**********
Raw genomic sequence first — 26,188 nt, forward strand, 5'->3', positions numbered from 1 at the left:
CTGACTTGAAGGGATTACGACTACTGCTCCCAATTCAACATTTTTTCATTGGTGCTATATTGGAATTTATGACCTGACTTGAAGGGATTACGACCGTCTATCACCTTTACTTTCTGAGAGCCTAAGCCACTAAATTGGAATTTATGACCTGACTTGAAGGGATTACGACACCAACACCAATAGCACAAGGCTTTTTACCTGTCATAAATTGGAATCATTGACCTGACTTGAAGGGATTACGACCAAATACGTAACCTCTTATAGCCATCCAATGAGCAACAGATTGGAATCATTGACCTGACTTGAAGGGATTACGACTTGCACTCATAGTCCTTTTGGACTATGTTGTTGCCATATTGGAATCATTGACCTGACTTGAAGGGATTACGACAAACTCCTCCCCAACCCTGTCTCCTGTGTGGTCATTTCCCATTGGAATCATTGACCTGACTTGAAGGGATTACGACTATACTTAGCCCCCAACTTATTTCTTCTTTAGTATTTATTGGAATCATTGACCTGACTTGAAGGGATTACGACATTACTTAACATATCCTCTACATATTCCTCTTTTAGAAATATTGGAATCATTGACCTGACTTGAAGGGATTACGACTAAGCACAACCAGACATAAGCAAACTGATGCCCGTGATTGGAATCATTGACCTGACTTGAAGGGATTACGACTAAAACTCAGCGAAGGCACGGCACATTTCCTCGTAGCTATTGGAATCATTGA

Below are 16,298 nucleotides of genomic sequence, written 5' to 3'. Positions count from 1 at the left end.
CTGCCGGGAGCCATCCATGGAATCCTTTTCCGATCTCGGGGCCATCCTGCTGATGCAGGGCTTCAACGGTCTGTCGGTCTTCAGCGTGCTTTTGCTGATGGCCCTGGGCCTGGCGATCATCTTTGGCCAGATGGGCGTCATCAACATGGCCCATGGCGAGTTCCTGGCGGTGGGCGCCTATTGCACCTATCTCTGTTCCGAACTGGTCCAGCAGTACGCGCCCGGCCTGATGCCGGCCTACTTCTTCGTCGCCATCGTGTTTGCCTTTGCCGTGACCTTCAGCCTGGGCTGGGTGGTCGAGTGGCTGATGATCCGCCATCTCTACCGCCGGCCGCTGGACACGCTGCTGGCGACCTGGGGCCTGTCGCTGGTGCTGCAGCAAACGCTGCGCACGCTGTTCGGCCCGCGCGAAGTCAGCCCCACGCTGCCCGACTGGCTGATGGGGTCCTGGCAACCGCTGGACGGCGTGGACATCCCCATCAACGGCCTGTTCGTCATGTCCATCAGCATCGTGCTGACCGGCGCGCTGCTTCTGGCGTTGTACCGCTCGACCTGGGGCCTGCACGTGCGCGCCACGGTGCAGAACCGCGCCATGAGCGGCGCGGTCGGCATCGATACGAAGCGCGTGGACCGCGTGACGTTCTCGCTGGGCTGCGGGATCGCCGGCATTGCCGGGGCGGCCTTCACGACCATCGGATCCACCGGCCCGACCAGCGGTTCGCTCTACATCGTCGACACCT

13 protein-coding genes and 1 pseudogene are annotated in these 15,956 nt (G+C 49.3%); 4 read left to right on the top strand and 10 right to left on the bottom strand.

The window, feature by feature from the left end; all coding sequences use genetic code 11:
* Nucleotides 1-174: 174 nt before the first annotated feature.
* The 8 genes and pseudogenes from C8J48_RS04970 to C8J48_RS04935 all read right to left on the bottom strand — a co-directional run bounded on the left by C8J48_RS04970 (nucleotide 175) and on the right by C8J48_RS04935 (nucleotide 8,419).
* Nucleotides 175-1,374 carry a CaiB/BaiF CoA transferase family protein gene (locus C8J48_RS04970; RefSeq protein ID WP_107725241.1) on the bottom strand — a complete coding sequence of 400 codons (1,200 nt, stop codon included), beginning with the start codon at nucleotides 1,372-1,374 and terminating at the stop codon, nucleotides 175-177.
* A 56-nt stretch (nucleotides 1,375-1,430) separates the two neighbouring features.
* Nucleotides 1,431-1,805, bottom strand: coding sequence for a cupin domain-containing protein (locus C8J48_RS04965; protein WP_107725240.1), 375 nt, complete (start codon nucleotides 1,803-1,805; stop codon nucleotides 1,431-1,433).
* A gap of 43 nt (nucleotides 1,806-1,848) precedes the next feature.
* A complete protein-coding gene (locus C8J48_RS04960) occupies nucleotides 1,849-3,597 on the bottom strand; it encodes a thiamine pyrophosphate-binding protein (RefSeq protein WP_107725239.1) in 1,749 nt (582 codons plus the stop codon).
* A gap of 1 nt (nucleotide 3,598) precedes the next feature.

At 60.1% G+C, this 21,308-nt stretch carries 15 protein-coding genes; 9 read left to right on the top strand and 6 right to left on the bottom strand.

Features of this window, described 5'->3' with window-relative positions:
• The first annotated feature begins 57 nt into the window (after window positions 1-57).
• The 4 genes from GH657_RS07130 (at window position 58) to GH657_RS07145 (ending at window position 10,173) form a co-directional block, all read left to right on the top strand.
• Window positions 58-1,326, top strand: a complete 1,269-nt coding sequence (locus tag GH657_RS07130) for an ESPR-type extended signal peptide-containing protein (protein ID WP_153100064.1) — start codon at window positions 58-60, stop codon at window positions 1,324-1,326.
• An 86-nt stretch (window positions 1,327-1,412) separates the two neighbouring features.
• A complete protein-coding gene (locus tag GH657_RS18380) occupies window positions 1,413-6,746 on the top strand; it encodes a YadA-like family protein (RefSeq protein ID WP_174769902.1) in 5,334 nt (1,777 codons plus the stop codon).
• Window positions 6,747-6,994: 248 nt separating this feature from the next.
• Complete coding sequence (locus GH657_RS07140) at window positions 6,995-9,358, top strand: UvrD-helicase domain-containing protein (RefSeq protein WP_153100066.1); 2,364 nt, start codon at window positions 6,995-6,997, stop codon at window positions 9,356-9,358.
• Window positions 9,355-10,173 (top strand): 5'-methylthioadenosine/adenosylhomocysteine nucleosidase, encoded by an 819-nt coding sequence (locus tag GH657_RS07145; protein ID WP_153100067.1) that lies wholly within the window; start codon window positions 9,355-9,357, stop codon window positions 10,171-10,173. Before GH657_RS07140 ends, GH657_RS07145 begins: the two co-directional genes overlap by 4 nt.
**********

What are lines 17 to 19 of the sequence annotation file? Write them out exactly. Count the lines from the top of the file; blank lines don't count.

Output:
• The first annotated feature begins 57 nt into the window (after window positions 1-57).
• The 4 genes from GH657_RS07130 (at window position 58) to GH657_RS07145 (ending at window position 10,173) form a co-directional block, all read left to right on the top strand.
• Window positions 58-1,326, top strand: a complete 1,269-nt coding sequence (locus tag GH657_RS07130) for an ESPR-type extended signal peptide-containing protein (protein ID WP_153100064.1) — start codon at window positions 58-60, stop codon at window positions 1,324-1,326.